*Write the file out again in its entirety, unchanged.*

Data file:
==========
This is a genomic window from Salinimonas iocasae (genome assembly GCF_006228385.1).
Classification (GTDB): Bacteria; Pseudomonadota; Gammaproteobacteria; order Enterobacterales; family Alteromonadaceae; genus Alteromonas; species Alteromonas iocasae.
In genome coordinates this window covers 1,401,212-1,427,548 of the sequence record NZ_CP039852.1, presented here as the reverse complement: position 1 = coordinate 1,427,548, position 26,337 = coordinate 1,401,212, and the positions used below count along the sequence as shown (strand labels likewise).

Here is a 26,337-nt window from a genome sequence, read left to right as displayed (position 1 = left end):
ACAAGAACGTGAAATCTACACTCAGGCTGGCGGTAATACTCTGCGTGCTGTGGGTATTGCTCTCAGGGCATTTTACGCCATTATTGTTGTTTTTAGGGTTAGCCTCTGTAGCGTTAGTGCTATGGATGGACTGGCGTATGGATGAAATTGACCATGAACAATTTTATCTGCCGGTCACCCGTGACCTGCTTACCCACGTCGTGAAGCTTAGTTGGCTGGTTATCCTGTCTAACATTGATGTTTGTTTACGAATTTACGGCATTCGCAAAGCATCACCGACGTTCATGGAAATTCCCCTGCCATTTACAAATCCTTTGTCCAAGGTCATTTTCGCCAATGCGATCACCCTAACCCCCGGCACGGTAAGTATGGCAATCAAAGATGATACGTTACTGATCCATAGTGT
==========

This is a genomic window from Salinimonas iocasae (genome assembly GCF_006228385.1).
Classification (GTDB): Bacteria; Pseudomonadota; Gammaproteobacteria; order Enterobacterales; family Alteromonadaceae; genus Alteromonas; species Alteromonas iocasae.
In genome coordinates this window covers 1,401,212-1,427,548 of the sequence record NZ_CP039852.1, presented here as the reverse complement: position 1 = coordinate 1,427,548, position 26,337 = coordinate 1,401,212, and the positions used below count along the sequence as shown (strand labels likewise).

Here is a 26,337-nt window from a genome sequence, read left to right as displayed (position 1 = left end):
ACAAGAACGTGAAATCTACACTCAGGCTGGCGGTAATACTCTGCGTGCTGTGGGTATTGCTCTCAGGGCATTTTACGCCATTATTGTTGTTTTTAGGGTTAGCCTCTGTAGCGTTAGTGCTATGGATGGACTGGCGTATGGATGAAATTGACCATGAACAATTTTATCTGCCGGTCACCCGTGACCTGCTTACCCACGTCGTGAAGCTTAGTTGGCTGGTTATCCTGTCTAACATTGATGTTTGTTTACGAATTTACGGCATTCGCAAAGCATCACCGACGTTCATGGAAATTCCCCTGCCATTTACAAATCCTTTGTCCAAGGTCATTTTCGCCAATGCGATCACCCTAACCCCCGGCACGGTAAGTATGGCAATCAAAGATGATACGTTACTGATCCATAGTGT